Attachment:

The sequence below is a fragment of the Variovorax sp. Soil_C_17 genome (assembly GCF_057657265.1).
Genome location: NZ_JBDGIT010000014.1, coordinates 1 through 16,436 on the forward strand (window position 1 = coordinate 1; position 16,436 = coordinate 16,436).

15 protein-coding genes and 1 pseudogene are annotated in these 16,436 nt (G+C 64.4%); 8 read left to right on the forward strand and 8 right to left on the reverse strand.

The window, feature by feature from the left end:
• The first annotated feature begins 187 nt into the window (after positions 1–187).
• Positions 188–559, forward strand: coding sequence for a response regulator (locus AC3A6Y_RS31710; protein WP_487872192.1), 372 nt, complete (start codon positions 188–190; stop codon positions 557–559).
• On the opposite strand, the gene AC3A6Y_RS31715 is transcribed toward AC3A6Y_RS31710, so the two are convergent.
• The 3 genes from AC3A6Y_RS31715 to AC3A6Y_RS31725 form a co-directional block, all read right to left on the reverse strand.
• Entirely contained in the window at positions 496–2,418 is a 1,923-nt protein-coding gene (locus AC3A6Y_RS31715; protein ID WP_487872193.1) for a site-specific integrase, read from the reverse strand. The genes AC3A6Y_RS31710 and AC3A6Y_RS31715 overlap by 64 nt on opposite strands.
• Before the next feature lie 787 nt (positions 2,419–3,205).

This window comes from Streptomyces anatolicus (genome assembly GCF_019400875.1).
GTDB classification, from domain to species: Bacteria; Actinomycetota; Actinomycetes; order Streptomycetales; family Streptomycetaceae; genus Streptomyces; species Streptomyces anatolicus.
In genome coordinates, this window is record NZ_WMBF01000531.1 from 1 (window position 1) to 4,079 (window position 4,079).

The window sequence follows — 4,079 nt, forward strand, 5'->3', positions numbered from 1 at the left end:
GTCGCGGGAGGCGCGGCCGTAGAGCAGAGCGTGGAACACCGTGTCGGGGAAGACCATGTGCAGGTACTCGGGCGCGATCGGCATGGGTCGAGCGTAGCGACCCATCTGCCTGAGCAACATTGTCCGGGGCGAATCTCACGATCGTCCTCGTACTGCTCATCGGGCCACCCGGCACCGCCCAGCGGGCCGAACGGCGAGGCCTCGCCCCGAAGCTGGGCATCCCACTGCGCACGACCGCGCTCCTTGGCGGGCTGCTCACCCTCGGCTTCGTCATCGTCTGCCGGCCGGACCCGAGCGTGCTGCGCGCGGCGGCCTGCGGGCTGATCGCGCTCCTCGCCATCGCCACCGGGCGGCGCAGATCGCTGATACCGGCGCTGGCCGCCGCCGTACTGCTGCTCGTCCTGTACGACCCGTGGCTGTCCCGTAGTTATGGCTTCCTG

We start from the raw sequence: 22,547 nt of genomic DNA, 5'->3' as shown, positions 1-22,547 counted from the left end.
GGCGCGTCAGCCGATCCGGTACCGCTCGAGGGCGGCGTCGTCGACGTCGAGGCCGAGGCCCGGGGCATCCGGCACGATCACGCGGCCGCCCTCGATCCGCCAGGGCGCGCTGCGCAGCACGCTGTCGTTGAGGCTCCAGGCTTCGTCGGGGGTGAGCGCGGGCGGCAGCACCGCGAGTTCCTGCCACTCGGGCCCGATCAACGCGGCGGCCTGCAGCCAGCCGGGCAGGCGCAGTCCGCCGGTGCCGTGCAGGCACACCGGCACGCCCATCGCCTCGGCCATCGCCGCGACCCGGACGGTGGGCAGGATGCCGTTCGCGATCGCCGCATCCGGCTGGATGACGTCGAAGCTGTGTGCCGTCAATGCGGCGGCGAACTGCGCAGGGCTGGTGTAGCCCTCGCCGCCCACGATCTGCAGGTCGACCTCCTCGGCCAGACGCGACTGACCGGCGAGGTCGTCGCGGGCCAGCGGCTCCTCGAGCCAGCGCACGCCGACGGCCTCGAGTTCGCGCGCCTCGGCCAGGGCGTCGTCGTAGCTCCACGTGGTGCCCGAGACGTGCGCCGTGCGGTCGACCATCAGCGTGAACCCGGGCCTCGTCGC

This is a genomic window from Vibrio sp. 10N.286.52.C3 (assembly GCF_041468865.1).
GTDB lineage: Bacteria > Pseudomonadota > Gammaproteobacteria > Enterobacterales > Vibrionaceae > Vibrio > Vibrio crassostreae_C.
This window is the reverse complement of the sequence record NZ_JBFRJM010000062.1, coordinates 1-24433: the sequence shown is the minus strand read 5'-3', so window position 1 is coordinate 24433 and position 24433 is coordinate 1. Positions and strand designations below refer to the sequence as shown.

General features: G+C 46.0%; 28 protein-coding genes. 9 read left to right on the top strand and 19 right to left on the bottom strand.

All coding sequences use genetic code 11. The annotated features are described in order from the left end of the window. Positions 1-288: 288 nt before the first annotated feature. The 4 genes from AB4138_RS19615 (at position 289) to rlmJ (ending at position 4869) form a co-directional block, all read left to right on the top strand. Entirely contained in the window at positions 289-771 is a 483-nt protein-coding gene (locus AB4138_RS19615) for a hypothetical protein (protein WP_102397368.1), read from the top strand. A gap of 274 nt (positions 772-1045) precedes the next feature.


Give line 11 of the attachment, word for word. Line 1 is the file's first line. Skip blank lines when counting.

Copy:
This window comes from Streptomyces anatolicus (genome assembly GCF_019400875.1).